This proposal would provide states with the option to make medical assistance available to individuals who would be eligible under the state plan if they were in a nursing facility.  Under current law, any state interested in the Community First Choice Option must create or maintain a 1915 © waiver with at least one waiver service to make the benefit available to the special income group or provide eligibility for the Community First Choice benefit through another eligibility pathway.  This approach is administratively burdensome for states.  This proposal would provide equal access to services under the state plan option and provide states with additional tools to manage their long-term home and community-based service delivery systems. ($3.6 billion in costs over 10 years)

Allow Full Medicaid Benefits for Individuals in a Home and Community-Based Services State Plan Option

Thisproposal would provide states with the option to offerfull Medicaid eligibility to medically needy individualswho access home and community-based servicesthrough the state plan option under section 1915(i) ofthe Social Security Act.

Under current law, when astate elects to not apply the community income and resource rules for the medically needy, these individuals can only receive 1915(i) services and no other Medicaid services. This option will provide states with more opportunities to support the comprehensive health care needs of individuals with disabilities and the elderly. [$38 million in costs over 10 years].

Create Pilot to Expand PACE Eligibility to Individuals between Ages 21 and 55

This program provides comprehensive long-term services and supports to Medicaid and Medicare beneficiaries through an interdisciplinary team of health professionals who provide coordinated care to beneficiaries in the community. For most participants, the comprehensive service package includes medical and social services and enables them to receive care in the community rather than to receive care in a nursing home or other facility. Under current law, the program is limited to individuals who are 55 years old or older and who meet, among other requirements, the state’s nursing facility level of care.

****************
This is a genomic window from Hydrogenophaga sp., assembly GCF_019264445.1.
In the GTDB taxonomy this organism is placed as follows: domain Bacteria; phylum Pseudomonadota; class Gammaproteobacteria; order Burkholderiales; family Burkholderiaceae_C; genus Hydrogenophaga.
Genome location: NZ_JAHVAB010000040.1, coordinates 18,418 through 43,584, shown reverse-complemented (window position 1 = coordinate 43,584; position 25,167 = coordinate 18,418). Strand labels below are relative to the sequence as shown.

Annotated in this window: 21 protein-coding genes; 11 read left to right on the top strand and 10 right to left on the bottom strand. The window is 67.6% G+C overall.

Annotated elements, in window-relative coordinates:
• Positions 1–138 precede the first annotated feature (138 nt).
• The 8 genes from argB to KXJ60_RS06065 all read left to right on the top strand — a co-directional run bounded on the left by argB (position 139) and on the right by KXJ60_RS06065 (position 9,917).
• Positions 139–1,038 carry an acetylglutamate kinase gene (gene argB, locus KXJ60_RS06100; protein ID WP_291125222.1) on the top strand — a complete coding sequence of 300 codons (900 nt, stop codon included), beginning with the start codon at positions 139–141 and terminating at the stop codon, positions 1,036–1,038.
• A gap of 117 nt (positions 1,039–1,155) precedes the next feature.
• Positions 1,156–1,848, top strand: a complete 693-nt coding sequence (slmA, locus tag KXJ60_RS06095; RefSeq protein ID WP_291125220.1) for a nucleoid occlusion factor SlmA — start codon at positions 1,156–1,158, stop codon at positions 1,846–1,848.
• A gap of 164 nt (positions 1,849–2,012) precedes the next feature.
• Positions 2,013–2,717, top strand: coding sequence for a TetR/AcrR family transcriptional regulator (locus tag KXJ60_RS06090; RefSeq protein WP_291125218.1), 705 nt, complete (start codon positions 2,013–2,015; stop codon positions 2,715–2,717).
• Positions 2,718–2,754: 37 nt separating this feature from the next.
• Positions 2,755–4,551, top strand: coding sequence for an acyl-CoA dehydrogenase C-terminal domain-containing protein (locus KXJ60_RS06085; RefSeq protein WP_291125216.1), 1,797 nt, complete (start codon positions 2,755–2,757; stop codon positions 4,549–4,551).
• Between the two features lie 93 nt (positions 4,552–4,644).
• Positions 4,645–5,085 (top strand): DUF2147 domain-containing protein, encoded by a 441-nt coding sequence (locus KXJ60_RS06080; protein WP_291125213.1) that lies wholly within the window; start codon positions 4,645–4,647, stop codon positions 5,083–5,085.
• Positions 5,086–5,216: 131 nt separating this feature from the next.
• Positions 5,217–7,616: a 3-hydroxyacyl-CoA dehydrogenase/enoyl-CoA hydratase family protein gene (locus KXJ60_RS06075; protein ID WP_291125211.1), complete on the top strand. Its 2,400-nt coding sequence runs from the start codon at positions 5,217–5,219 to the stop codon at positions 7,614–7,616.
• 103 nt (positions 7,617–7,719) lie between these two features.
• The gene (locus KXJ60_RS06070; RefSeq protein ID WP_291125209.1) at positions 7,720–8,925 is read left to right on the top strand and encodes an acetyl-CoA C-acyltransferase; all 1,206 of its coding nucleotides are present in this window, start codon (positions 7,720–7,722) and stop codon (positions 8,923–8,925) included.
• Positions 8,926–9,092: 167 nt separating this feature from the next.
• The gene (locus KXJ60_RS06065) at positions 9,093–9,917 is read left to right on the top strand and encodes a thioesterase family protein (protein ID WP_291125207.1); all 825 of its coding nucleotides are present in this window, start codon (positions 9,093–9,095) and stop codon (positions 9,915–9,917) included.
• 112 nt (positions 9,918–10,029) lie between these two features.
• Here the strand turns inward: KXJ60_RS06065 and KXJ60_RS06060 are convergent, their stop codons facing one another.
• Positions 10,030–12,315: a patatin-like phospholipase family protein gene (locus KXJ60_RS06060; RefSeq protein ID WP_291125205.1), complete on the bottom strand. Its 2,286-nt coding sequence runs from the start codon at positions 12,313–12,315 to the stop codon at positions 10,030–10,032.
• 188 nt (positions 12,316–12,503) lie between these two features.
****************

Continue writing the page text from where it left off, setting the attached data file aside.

This proposal would create a pilot demonstration in selected states to expand eligibility to qualifying individuals between 21 years and 55 years of age. This effort would test whether the Program for All-Inclusive Care for the Elderly can effectively serve a younger population without increasing costs. The pilot would promote access to community services in line with the integration of the landmark Olmstead Supreme Court decision, supporting self-determination and achieving better health outcomes. [No budget impact].

Allow States to Develop Age-Specific Health Home Programs

The Affordable Care Act includes a provision that allows states to create Health Homes for Medicaid enrollees with chronic conditions. Under a Health Home program, states can develop a comprehensive system of care coordination for the purpose of integrating and coordinating all primary, acute, behavioral health, and long-term services and supports to treat the whole person. States receive an increased federal match for Health Home services for the first eight quarters of their program.

This proposal would allow states to target their Health Home programs by age. Currently, states are required to cover Health Home services for all categorically needy individuals with the specified chronic condition(s), regardless of age. Many states have voiced support for allowing age-specific targeting of their Health Home model to better serve the needs of youth with chronic conditions. [$1 billion in costs over 10 years]

Expand Medicaid Fraud Control Unit Review to Additional Care Settings

The Budget proposes to allow Medicaid Fraud Control Units to receive federal matching funds for the investigation or prosecution of abuse and neglect in non-institutional settings, such as home-based care—in which a beneficiary may be harmed in the course of receiving health care services. The current limitation on federal matching was established in 1978, at a time when Medicaid services were typically provided in an institutional setting, but does not reflect the shift in delivery and payment for health services to in-home and community based settings. [No budget impact, but $66 million in non-PAYGO savings over 10 years].

There are numerous other provisions – covering both Medicare and Medicaid program integrity, pilot programs and new initiatives – that may be of interest to the home care and hospice community. These additional provisions will be analyzed in a future NAHC Report article.

While it is unlikely that the President’s HHS budget will be approved as is by Congress, it does offer a starting point for discussions on the size and scope of the Department for the coming year. As Congress considers and debates President Obama’s 2016 budget, it is important for NAHC members to contact their elected officials urging them to oppose home health payment cuts as well as the implementation of a “sick tax” in the form of a home health copayment.

Please click here to contact your elected officials on these important topics.

To see how HHS’ budget allocation was received on Capitol Hill, please see NAHC Report, February 6, 2015.